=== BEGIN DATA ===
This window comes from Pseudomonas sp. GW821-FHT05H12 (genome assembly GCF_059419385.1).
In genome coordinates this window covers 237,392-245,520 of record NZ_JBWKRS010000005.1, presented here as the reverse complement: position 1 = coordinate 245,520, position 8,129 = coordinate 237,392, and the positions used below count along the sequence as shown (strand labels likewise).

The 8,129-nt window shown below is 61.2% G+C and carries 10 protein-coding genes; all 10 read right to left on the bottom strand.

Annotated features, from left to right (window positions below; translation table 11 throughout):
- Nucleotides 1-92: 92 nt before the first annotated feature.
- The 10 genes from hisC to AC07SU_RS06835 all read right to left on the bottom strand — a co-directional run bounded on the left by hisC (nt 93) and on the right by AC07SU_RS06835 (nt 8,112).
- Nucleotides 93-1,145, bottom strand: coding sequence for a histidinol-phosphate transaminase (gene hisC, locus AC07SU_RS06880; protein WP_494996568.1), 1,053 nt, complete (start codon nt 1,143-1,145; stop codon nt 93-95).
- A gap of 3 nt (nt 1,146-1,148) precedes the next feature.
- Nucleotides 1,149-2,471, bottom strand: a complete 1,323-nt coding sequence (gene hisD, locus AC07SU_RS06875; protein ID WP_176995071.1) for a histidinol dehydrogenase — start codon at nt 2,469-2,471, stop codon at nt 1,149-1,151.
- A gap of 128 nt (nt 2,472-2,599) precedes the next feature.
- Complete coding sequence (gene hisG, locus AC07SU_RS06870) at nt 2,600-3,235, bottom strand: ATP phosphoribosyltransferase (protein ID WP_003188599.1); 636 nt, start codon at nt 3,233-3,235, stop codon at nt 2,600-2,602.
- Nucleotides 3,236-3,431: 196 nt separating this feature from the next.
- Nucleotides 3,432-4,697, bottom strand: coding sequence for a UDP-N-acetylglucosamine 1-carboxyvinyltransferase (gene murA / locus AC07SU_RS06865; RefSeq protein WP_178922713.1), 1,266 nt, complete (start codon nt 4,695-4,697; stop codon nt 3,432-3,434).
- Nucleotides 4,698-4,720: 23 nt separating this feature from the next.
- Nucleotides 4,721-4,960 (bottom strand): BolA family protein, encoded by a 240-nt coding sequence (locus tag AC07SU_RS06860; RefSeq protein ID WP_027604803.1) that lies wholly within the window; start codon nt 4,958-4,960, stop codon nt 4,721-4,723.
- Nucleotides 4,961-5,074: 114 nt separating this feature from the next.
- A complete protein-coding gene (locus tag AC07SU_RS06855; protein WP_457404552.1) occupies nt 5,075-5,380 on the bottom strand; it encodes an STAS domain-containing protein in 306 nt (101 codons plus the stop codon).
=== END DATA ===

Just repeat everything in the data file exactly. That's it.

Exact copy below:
This window comes from Pseudomonas sp. GW821-FHT05H12 (genome assembly GCF_059419385.1).
In genome coordinates this window covers 237,392-245,520 of record NZ_JBWKRS010000005.1, presented here as the reverse complement: position 1 = coordinate 245,520, position 8,129 = coordinate 237,392, and the positions used below count along the sequence as shown (strand labels likewise).

The 8,129-nt window shown below is 61.2% G+C and carries 10 protein-coding genes; all 10 read right to left on the bottom strand.

Annotated features, from left to right (window positions below; translation table 11 throughout):
- Nucleotides 1-92: 92 nt before the first annotated feature.
- The 10 genes from hisC to AC07SU_RS06835 all read right to left on the bottom strand — a co-directional run bounded on the left by hisC (nt 93) and on the right by AC07SU_RS06835 (nt 8,112).
- Nucleotides 93-1,145, bottom strand: coding sequence for a histidinol-phosphate transaminase (gene hisC, locus AC07SU_RS06880; protein WP_494996568.1), 1,053 nt, complete (start codon nt 1,143-1,145; stop codon nt 93-95).
- A gap of 3 nt (nt 1,146-1,148) precedes the next feature.
- Nucleotides 1,149-2,471, bottom strand: a complete 1,323-nt coding sequence (gene hisD, locus AC07SU_RS06875; protein ID WP_176995071.1) for a histidinol dehydrogenase — start codon at nt 2,469-2,471, stop codon at nt 1,149-1,151.
- A gap of 128 nt (nt 2,472-2,599) precedes the next feature.
- Complete coding sequence (gene hisG, locus AC07SU_RS06870) at nt 2,600-3,235, bottom strand: ATP phosphoribosyltransferase (protein ID WP_003188599.1); 636 nt, start codon at nt 3,233-3,235, stop codon at nt 2,600-2,602.
- Nucleotides 3,236-3,431: 196 nt separating this feature from the next.
- Nucleotides 3,432-4,697, bottom strand: coding sequence for a UDP-N-acetylglucosamine 1-carboxyvinyltransferase (gene murA / locus AC07SU_RS06865; RefSeq protein WP_178922713.1), 1,266 nt, complete (start codon nt 4,695-4,697; stop codon nt 3,432-3,434).
- Nucleotides 4,698-4,720: 23 nt separating this feature from the next.
- Nucleotides 4,721-4,960 (bottom strand): BolA family protein, encoded by a 240-nt coding sequence (locus tag AC07SU_RS06860; RefSeq protein ID WP_027604803.1) that lies wholly within the window; start codon nt 4,958-4,960, stop codon nt 4,721-4,723.
- Nucleotides 4,961-5,074: 114 nt separating this feature from the next.
- A complete protein-coding gene (locus tag AC07SU_RS06855; protein WP_457404552.1) occupies nt 5,075-5,380 on the bottom strand; it encodes an STAS domain-containing protein in 306 nt (101 codons plus the stop codon).